Opening arguments in Oracle's (ORCL) - Get Oracle Corporation Report long-running copyright infringement suit against Alphabet's (GOOGL) - Get Alphabet Inc. Class A ReportGoogle unit begin Tuesday in San Francisco.
On Monday, lawyers began selecting jurors who will hear the dispute over the inner workings of the Android operating system and the mores governing licensing and other relations between applications developers. The case will likely take several weeks to conclude.
First filed by Oracle in late 2010, the suit has created a rift in the tech sector. Hewlett Packard (HPQ) - Get HP Inc. (HPQ) Report , Red Hat (RHT) - Get Red Hat, Inc. Report and Yahoo! (YHOO) filed papers supporting Google before the Supreme Court, while Microsoft (MSFT) - Get Microsoft Corporation (MSFT) Report , EMC (EMC) and NetApp (NTAP) - Get NetApp, Inc. (NTAP) Report filed a brief supporting Oracle.
Larry Ellison's software company argues that Google's Android wireless operating system borrowed heavily from Oracle's Java software development language without obtaining licenses, and seeks $8.8 billion in copyright damages and $475 million in lost revenue.
Oracle claims that Google, facing a serious threat as consumers moved from PCs to mobile devices, made improper use of Java application programming interfaces, or APIs, as it developed its own Android mobile operating system. "It copied thousands of lines of Oracle's computer code as well as the structure, sequence, and organization of the 37 Java API packages into Android," Oracle's lawyers argue in a trial brief.
Sun, which Oracle acquired in early 2010, had promoted the use of APIs to further the use of Java, Google states in its trial brief. The Alphabet unit claims it made fair use of the application interfaces.
Oracle is trying to do through the courts what it could not accomplish in the marketplace, Google suggested. "Only when Oracle concluded it lacked the engineering skill to build its own 'Java phone' did it choose Plan B -- this lawsuit," Google's trial brief states.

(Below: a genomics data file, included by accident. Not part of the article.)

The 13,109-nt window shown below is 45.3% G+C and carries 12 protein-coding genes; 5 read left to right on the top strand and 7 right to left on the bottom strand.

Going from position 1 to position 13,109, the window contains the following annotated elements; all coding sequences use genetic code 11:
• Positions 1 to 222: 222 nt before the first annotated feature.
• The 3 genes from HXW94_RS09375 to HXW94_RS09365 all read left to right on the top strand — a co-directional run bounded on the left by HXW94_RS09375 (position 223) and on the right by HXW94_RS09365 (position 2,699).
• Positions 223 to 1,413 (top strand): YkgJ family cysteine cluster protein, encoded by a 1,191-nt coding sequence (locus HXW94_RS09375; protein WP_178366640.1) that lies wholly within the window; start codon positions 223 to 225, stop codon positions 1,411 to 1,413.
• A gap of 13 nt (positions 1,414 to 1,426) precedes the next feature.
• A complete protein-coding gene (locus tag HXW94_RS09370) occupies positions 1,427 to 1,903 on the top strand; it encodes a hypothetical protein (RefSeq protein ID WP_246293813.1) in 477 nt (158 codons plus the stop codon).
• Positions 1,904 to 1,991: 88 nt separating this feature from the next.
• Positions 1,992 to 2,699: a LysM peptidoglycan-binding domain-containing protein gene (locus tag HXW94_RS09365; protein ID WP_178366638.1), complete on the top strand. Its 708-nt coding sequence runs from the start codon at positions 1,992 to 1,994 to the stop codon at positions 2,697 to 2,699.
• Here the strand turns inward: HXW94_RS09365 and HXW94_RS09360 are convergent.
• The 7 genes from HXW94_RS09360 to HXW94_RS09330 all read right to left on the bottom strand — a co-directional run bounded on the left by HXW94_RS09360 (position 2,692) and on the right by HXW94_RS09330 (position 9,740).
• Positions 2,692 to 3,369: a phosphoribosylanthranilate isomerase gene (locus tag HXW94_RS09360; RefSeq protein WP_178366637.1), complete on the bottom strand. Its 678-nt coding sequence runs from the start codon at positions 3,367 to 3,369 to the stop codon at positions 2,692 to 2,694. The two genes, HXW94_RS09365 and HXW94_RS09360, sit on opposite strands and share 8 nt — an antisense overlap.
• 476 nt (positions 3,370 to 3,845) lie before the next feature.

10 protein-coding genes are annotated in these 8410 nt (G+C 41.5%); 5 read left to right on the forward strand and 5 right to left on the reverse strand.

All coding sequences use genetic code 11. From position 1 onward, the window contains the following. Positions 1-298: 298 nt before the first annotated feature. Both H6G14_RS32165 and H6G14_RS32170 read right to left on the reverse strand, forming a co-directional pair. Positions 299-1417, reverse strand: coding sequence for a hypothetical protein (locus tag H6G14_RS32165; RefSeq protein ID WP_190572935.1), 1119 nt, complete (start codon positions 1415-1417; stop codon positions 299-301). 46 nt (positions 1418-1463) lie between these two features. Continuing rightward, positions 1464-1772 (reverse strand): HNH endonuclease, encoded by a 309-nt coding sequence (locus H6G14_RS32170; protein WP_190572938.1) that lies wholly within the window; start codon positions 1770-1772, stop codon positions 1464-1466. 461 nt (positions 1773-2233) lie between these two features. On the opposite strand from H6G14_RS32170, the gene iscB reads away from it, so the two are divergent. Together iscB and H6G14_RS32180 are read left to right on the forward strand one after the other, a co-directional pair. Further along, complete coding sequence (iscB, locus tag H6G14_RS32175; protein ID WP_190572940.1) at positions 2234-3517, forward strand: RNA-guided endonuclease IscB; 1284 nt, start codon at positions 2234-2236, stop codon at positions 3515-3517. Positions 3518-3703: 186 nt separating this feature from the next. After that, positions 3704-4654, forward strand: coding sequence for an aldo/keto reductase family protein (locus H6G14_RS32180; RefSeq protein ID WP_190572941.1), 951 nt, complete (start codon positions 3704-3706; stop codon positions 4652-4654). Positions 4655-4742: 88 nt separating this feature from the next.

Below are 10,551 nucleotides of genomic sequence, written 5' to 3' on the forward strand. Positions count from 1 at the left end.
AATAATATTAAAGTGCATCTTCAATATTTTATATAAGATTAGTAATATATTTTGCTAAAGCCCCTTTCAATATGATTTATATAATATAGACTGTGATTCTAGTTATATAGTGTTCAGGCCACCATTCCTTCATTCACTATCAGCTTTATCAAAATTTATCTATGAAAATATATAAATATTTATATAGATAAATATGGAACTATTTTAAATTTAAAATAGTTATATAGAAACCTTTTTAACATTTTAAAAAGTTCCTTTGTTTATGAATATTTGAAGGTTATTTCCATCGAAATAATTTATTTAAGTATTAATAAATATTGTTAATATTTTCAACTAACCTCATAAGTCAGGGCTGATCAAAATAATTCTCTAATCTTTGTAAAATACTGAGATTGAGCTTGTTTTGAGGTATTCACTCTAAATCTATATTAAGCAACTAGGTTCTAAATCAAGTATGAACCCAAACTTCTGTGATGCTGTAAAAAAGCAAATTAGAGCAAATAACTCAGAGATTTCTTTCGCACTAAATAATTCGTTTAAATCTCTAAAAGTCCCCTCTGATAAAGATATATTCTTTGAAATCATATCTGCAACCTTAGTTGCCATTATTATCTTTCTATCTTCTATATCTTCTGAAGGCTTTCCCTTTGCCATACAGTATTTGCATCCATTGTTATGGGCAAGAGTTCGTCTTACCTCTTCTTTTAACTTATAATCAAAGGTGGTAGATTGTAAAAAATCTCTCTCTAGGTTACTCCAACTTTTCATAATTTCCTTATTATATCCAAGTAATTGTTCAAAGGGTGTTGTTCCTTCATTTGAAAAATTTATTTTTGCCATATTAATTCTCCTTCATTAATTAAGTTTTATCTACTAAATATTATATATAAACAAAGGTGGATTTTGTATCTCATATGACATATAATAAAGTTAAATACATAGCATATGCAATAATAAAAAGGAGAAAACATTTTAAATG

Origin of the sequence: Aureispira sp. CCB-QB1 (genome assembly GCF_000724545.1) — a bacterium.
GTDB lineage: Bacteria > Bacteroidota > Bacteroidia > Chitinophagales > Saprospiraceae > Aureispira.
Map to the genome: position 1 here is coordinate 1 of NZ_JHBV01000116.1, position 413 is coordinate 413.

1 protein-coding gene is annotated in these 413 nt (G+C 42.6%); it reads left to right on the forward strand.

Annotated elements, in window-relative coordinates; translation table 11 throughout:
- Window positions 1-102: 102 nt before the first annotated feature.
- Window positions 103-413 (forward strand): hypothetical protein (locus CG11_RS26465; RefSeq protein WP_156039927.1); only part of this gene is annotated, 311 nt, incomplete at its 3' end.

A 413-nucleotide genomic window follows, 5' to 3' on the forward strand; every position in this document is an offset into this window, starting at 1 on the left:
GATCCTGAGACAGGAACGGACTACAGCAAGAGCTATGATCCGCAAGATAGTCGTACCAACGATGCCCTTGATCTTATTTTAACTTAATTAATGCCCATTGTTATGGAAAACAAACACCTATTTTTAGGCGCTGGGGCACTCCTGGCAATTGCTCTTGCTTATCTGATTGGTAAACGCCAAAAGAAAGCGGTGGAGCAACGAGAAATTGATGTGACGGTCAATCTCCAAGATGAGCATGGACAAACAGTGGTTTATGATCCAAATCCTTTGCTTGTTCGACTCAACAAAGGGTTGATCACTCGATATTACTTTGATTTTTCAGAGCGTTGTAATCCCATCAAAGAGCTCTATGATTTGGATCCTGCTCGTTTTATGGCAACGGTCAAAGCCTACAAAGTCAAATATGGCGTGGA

Google won the first round in 2012, when the San Francisco District Court ruled that the Java APIs were not entitled to copyright. But Oracle scored a victory in 2014, when an appellate court reversed the ruling. The court did not decide whether Google had made fair use of the API, however, and remanded the case for retrial. The Supreme Court then declined to hear Google's appeal last year, which brought the matter back to San Francisco.
The $9 billion or so that Oracle seeks is real money, even to Alphabet. The Google parent had $75 billion in cash and marketable securities at the close of the first quarter.
And the decision will have an impact beyond just Alphabet's balance sheet.
In a letter to the Supreme Court, HP, Red Hat and Yahoo! argued that the ability of APIs to enable the interaction of applications provides the "very foundation of the Internet" and all of the computers, phones, smart thermostats and other devices we connect to it."
"The use of computer program interfaces, including for compatibility and interoperability, without the need to negotiate a copyright license, is both ubiquitous and essential to the operation of information technology and infrastructure," they wrote.
Meanwhile, Microsoft, EMC and NetApp sided with Oracle when the case was before the U.S. Court of Appeals in 2013.
Without the protections of copyright, the group wrote, they would have to restrict information about their applications. "That would strike a devastating blow to innovation in the software industry, cross-industry collaboration and ultimately to downstream consumers," they wrote.
Even a tech-savvy jury pool in Northern California will face a challenge digging through the code behind Oracle vs. Google.